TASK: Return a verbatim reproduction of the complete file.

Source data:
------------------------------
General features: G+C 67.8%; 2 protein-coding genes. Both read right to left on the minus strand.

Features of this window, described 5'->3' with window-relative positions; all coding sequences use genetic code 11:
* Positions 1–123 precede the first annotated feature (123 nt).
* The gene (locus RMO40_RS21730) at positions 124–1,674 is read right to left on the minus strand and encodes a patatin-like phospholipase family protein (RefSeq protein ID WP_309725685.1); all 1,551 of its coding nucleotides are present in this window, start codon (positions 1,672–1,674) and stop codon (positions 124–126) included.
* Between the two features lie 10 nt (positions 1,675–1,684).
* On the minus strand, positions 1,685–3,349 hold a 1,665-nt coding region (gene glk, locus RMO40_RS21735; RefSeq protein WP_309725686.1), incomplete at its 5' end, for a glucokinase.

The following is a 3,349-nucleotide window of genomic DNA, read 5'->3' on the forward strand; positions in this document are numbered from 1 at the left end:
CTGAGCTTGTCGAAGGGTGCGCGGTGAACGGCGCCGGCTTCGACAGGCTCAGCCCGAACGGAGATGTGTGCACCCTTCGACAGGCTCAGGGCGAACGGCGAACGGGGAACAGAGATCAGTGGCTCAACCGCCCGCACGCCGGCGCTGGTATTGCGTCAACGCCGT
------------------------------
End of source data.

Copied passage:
General features: G+C 67.8%; 2 protein-coding genes. Both read right to left on the minus strand.

Features of this window, described 5'->3' with window-relative positions; all coding sequences use genetic code 11:
* Positions 1–123 precede the first annotated feature (123 nt).
* The gene (locus RMO40_RS21730) at positions 124–1,674 is read right to left on the minus strand and encodes a patatin-like phospholipase family protein (RefSeq protein ID WP_309725685.1); all 1,551 of its coding nucleotides are present in this window, start codon (positions 1,672–1,674) and stop codon (positions 124–126) included.
* Between the two features lie 10 nt (positions 1,675–1,684).
* On the minus strand, positions 1,685–3,349 hold a 1,665-nt coding region (gene glk, locus RMO40_RS21735; RefSeq protein WP_309725686.1), incomplete at its 5' end, for a glucokinase.

The following is a 3,349-nucleotide window of genomic DNA, read 5'->3' on the forward strand; positions in this document are numbered from 1 at the left end:
CTGAGCTTGTCGAAGGGTGCGCGGTGAACGGCGCCGGCTTCGACAGGCTCAGCCCGAACGGAGATGTGTGCACCCTTCGACAGGCTCAGGGCGAACGGCGAACGGGGAACAGAGATCAGTGGCTCAACCGCCCGCACGCCGGCGCTGGTATTGCGTCAACGCCGT